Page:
Hurricane Harvey brought some of the most catastrophic flooding that the city of Houston has ever seen. Now that the storm is over and the water is receding, business and homeowners are beginning to piece their lives back together — and clean up the mess that has been left behind.
While countless properties have been completely destroyed, many evacuees who are returning to Houston are elated to find that their homes and businesses are still standing. However, before they breathe a sigh of relief, there is something that could quickly become a serious concern: black mold.
The combination of moisture left behind by Harvey’s flooding and Texas’ warm, humid environment, unfortunately, create the ideal conditions for mold growth — and it can begin to develop quickly. According to the Federal Emergency Management Agency (FEMA), mold can begin growing in as little as 24 to 48 hours after water damage.
After Hurricane Katrina, investigators from the Centers for Disease Control and Prevention (CDC) found nearly half of the water-damaged homes inspected contained mold. In the aftermath of Hurricane Harvey (and Hurricane Irma), flood victims need to be vigilant about detecting and treating mold.
With mold growth comes serious health concerns, the majority of which affect the respiratory system. While you’re rebuilding your life after being affected by Hurricane Harvey, it’s important that you have a firm understanding of black mold and the complications it can cause.
What is Black Mold?
Loosely defined, mold is a type of fungi. There are various types of molds, and each type is differentiated by the way that it grows. Generally, mold grows in the formation of hyphae, a thread-like, multi-cellular structure. It forms in a variety of shapes and sizes, and it also ranges in color.
Black mold is the most infamous form of all types of mold. Scientists call this type of mold Stachybotrys chartarum and Stachybotrys atras. Black mold is considered a toxic form of mold because it has been found to cause several health complications.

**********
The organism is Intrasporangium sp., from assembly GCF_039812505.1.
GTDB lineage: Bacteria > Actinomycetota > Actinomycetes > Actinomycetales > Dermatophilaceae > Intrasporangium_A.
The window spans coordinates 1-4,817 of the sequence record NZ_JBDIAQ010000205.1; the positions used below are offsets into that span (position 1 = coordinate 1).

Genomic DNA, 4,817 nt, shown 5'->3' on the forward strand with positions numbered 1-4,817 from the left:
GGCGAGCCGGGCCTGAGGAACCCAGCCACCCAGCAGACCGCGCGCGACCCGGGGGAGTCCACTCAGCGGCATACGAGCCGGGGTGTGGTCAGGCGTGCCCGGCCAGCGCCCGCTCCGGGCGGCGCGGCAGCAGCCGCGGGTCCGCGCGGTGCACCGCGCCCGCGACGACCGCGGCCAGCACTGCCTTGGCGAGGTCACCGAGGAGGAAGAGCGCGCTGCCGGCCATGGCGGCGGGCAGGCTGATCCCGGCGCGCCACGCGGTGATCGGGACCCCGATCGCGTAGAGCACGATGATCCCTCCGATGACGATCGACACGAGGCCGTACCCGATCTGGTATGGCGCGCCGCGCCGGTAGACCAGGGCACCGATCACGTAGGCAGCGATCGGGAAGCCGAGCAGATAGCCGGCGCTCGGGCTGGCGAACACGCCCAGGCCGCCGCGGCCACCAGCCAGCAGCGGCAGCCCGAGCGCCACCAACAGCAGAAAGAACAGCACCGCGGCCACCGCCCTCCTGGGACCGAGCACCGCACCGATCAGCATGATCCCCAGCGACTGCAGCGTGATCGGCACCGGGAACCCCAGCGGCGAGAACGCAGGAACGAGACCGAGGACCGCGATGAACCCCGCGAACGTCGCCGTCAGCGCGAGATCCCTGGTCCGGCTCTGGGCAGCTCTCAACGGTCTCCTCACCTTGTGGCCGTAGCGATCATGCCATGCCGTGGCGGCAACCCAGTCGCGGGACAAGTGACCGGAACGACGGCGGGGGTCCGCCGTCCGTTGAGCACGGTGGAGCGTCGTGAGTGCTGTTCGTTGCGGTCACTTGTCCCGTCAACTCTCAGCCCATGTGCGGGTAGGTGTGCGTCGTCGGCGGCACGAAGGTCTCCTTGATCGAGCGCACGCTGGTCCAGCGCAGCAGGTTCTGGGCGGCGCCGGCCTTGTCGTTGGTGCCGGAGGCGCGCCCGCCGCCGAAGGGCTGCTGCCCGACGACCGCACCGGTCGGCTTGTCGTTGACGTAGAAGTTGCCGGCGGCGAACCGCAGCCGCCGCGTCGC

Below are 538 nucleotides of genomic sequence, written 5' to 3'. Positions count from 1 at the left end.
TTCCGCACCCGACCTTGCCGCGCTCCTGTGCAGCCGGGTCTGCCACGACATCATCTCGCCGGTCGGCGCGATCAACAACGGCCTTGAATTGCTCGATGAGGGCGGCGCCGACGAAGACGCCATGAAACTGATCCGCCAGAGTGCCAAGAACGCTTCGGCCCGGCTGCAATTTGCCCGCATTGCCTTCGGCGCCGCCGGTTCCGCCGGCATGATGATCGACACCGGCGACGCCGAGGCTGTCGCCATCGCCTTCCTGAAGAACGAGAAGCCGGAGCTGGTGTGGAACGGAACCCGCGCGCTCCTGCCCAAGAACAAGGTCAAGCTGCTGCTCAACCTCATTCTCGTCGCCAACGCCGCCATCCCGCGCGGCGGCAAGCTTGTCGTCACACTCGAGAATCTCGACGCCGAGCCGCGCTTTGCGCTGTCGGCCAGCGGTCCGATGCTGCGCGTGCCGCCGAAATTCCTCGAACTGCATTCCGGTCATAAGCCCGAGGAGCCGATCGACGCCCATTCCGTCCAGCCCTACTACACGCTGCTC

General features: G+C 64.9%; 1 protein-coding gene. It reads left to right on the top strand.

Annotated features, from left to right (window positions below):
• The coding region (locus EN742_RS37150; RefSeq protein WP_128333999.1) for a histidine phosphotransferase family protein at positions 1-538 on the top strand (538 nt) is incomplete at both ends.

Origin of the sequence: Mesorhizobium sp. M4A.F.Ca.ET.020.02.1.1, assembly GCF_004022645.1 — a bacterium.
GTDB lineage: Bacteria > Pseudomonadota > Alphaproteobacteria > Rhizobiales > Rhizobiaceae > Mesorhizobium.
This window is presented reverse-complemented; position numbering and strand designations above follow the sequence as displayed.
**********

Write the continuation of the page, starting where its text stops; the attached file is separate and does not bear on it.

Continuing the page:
What Makes Black Mold Dangerous?
All varieties of mold contain spores, which are what the fungi uses to reproduce. These spores are spread through the air and are invisible to the naked eye. The reason why black mold is deemed dangerous is that it can produce toxins, or more specifically, mycotoxins, which are, as the name suggests, toxic.
When you breathe in black mold’s toxic spores, your respiratory system can be affected. As a result, you could be at risk for developing unpleasant, or even dangerous, side effects.
Signs of Black Mold in Houston
Like all types of mold, black mold thrives in moist, warm environments— exactly the type of environment produced by the flooding caused by Hurricane Harvey. If your property was impacted by the flood, you have an increased chance that your home or business is (or will be) infiltrated by this type of mold.
There are several warning signs that indicate the presence of black mold in your home or business. When it comes to detecting mold, use your eyes as well as your nose.
Some of the signs that you should be on the lookout for as you examine your Houston home or business impacted by flooding include:
Visible mold growth. One of the tell-tale signs of black mold growth is actually seeing it. As you’ve likely guessed, this form of mold appears black in color; however, it isn’t always dark black. It can actually appear to be grayish, greenish, or blackish. It often has a slimy-like texture, as well.
An odor. Black mold isn’t always visible, which is why it can be difficult to identify. It feeds off of surfaces that have a high cellulose content, or that are low in nitrogen. Black mold has pungent musty or mildew-type of odor, so if you notice this scent, seek further investigation from a mold expert.
If mold growth is present in your heating and air conditioning venting systems, the odor may only be evident when the system is turned on. Therefore, when you run your HVAC system, pay close attention if you smell a musty odor.